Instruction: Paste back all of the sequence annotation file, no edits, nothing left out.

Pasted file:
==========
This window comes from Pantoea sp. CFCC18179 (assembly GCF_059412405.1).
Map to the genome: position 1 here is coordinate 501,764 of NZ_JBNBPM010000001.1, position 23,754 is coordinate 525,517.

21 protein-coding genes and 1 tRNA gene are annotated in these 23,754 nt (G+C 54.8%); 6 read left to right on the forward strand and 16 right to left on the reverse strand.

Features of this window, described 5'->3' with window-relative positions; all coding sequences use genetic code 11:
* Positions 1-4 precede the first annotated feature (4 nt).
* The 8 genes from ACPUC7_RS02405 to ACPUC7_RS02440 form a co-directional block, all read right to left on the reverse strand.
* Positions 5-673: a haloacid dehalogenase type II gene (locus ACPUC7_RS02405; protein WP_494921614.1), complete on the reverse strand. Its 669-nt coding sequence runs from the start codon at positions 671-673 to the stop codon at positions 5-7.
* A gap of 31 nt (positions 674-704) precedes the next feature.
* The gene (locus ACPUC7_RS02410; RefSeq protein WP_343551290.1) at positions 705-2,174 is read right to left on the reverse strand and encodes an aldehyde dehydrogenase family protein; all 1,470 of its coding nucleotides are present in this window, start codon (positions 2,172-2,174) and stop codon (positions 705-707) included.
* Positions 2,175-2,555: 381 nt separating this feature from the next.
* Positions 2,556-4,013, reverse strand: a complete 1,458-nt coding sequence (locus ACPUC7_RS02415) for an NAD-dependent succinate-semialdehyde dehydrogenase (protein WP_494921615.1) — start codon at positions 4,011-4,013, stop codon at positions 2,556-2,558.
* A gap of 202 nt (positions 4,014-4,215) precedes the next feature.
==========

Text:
This window comes from Pantoea sp. CFCC18179 (assembly GCF_059412405.1).
Map to the genome: position 1 here is coordinate 501,764 of NZ_JBNBPM010000001.1, position 23,754 is coordinate 525,517.

21 protein-coding genes and 1 tRNA gene are annotated in these 23,754 nt (G+C 54.8%); 6 read left to right on the forward strand and 16 right to left on the reverse strand.

Features of this window, described 5'->3' with window-relative positions; all coding sequences use genetic code 11:
* Positions 1-4 precede the first annotated feature (4 nt).
* The 8 genes from ACPUC7_RS02405 to ACPUC7_RS02440 form a co-directional block, all read right to left on the reverse strand.
* Positions 5-673: a haloacid dehalogenase type II gene (locus ACPUC7_RS02405; protein WP_494921614.1), complete on the reverse strand. Its 669-nt coding sequence runs from the start codon at positions 671-673 to the stop codon at positions 5-7.
* A gap of 31 nt (positions 674-704) precedes the next feature.
* The gene (locus ACPUC7_RS02410; RefSeq protein WP_343551290.1) at positions 705-2,174 is read right to left on the reverse strand and encodes an aldehyde dehydrogenase family protein; all 1,470 of its coding nucleotides are present in this window, start codon (positions 2,172-2,174) and stop codon (positions 705-707) included.
* Positions 2,175-2,555: 381 nt separating this feature from the next.
* Positions 2,556-4,013, reverse strand: a complete 1,458-nt coding sequence (locus ACPUC7_RS02415) for an NAD-dependent succinate-semialdehyde dehydrogenase (protein WP_494921615.1) — start codon at positions 4,011-4,013, stop codon at positions 2,556-2,558.
* A gap of 202 nt (positions 4,014-4,215) precedes the next feature.